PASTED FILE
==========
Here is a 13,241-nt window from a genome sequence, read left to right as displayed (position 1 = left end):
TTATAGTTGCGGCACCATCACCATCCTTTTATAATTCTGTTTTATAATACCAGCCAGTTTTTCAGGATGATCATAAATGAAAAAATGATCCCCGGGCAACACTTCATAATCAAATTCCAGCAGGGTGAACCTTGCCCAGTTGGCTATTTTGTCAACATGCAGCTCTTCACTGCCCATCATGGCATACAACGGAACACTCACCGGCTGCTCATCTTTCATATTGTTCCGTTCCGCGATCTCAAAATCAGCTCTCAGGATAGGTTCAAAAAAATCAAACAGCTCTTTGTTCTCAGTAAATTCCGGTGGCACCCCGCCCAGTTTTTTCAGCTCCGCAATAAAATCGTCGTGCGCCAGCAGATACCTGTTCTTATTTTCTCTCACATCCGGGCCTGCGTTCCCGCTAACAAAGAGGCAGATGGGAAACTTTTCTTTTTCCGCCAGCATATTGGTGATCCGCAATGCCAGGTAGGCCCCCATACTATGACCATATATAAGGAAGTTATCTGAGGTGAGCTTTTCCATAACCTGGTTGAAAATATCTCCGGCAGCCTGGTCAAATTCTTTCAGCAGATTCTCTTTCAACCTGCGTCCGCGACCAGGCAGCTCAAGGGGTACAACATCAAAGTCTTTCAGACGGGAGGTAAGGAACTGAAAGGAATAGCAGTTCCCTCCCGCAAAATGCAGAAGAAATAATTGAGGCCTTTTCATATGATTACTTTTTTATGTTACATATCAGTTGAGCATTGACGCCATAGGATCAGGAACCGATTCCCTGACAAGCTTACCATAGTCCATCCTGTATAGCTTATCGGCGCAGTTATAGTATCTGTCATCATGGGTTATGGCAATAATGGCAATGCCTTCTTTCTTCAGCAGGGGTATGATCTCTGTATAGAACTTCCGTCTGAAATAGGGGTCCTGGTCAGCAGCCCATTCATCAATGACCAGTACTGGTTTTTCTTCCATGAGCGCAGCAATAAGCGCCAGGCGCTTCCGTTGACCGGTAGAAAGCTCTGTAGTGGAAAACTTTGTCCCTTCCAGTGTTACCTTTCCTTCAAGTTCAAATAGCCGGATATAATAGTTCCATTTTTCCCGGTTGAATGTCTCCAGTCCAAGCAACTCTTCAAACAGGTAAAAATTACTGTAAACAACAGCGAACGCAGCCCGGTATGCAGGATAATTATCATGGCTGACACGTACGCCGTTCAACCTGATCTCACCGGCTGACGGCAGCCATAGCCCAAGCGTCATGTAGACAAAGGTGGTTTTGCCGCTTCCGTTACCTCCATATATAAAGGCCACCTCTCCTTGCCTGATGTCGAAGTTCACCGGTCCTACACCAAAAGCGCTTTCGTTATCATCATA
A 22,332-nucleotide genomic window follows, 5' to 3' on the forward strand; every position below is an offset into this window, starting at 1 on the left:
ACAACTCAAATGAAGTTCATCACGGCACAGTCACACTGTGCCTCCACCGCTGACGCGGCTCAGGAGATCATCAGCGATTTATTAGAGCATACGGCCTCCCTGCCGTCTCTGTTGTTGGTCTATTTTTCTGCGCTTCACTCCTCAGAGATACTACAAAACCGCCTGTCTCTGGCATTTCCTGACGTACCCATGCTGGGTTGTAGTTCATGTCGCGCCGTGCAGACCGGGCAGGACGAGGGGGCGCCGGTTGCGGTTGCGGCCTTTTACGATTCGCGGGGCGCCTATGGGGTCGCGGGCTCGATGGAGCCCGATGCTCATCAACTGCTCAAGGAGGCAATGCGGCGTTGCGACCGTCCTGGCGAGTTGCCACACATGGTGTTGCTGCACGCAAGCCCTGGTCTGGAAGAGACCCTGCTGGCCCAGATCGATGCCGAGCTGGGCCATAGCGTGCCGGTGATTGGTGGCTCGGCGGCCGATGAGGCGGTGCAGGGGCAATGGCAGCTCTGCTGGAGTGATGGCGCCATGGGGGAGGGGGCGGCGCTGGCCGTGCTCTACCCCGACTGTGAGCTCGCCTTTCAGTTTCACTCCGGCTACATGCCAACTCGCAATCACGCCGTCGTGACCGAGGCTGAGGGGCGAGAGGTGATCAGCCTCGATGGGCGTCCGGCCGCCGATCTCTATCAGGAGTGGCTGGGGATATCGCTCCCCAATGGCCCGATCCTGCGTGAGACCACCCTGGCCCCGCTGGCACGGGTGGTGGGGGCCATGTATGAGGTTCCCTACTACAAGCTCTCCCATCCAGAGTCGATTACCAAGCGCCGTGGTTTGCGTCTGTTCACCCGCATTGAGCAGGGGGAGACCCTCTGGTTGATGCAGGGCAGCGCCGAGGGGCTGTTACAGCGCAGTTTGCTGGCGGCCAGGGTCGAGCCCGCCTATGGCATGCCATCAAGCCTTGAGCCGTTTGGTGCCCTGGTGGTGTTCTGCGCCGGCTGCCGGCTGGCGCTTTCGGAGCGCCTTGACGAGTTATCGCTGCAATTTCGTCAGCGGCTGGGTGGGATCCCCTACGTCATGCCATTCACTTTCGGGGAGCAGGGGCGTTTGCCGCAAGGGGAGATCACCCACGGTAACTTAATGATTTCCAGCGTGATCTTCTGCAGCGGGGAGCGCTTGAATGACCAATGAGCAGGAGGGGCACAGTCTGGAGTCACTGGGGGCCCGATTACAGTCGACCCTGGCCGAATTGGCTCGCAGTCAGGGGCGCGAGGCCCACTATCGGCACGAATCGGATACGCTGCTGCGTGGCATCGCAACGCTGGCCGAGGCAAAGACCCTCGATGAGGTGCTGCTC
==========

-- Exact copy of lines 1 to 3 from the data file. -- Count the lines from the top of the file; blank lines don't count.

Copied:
Here is a 13,241-nt window from a genome sequence, read left to right as displayed (position 1 = left end):
TTATAGTTGCGGCACCATCACCATCCTTTTATAATTCTGTTTTATAATACCAGCCAGTTTTTCAGGATGATCATAAATGAAAAAATGATCCCCGGGCAACACTTCATAATCAAATTCCAGCAGGGTGAACCTTGCCCAGTTGGCTATTTTGTCAACATGCAGCTCTTCACTGCCCATCATGGCATACAACGGAACACTCACCGGCTGCTCATCTTTCATATTGTTCCGTTCCGCGATCTCAAAATCAGCTCTCAGGATAGGTTCAAAAAAATCAAACAGCTCTTTGTTCTCAGTAAATTCCGGTGGCACCCCGCCCAGTTTTTTCAGCTCCGCAATAAAATCGTCGTGCGCCAGCAGATACCTGTTCTTATTTTCTCTCACATCCGGGCCTGCGTTCCCGCTAACAAAGAGGCAGATGGGAAACTTTTCTTTTTCCGCCAGCATATTGGTGATCCGCAATGCCAGGTAGGCCCCCATACTATGACCATATATAAGGAAGTTATCTGAGGTGAGCTTTTCCATAACCTGGTTGAAAATATCTCCGGCAGCCTGGTCAAATTCTTTCAGCAGATTCTCTTTCAACCTGCGTCCGCGACCAGGCAGCTCAAGGGGTACAACATCAAAGTCTTTCAGACGGGAGGTAAGGAACTGAAAGGAATAGCAGTTCCCTCCCGCAAAATGCAGAAGAAATAATTGAGGCCTTTTCATATGATTACTTTTTTATGTTACATATCAGTTGAGCATTGACGCCATAGGATCAGGAACCGATTCCCTGACAAGCTTACCATAGTCCATCCTGTATAGCTTATCGGCGCAGTTATAGTATCTGTCATCATGGGTTATGGCAATAATGGCAATGCCTTCTTTCTTCAGCAGGGGTATGATCTCTGTATAGAACTTCCGTCTGAAATAGGGGTCCTGGTCAGCAGCCCATTCATCAATGACCAGTACTGGTTTTTCTTCCATGAGCGCAGCAATAAGCGCCAGGCGCTTCCGTTGACCGGTAGAAAGCTCTGTAGTGGAAAACTTTGTCCCTTCCAGTGTTACCTTTCCTTCAAGTTCAAATAGCCGGATATAATAGTTCCATTTTTCCCGGTTGAATGTCTCCAGTCCAAGCAACTCTTCAAACAGGTAAAAATTACTGTAAACAACAGCGAACGCAGCCCGGTATGCAGGATAATTATCATGGCTGACACGTACGCCGTTCAACCTGATCTCACCGGCTGACGGCAGCCATAGCCCAAGCGTCATGTAGACAAAGGTGGTTTTGCCGCTTCCGTTACCTCCATATATAAAGGCCACCTCTCCTTGCCTGATGTCGAAGTTCACCGGTCCTACACCAAAAGCGCTTTCGTTATCATCATA
A 22,332-nucleotide genomic window follows, 5' to 3' on the forward strand; every position below is an offset into this window, starting at 1 on the left: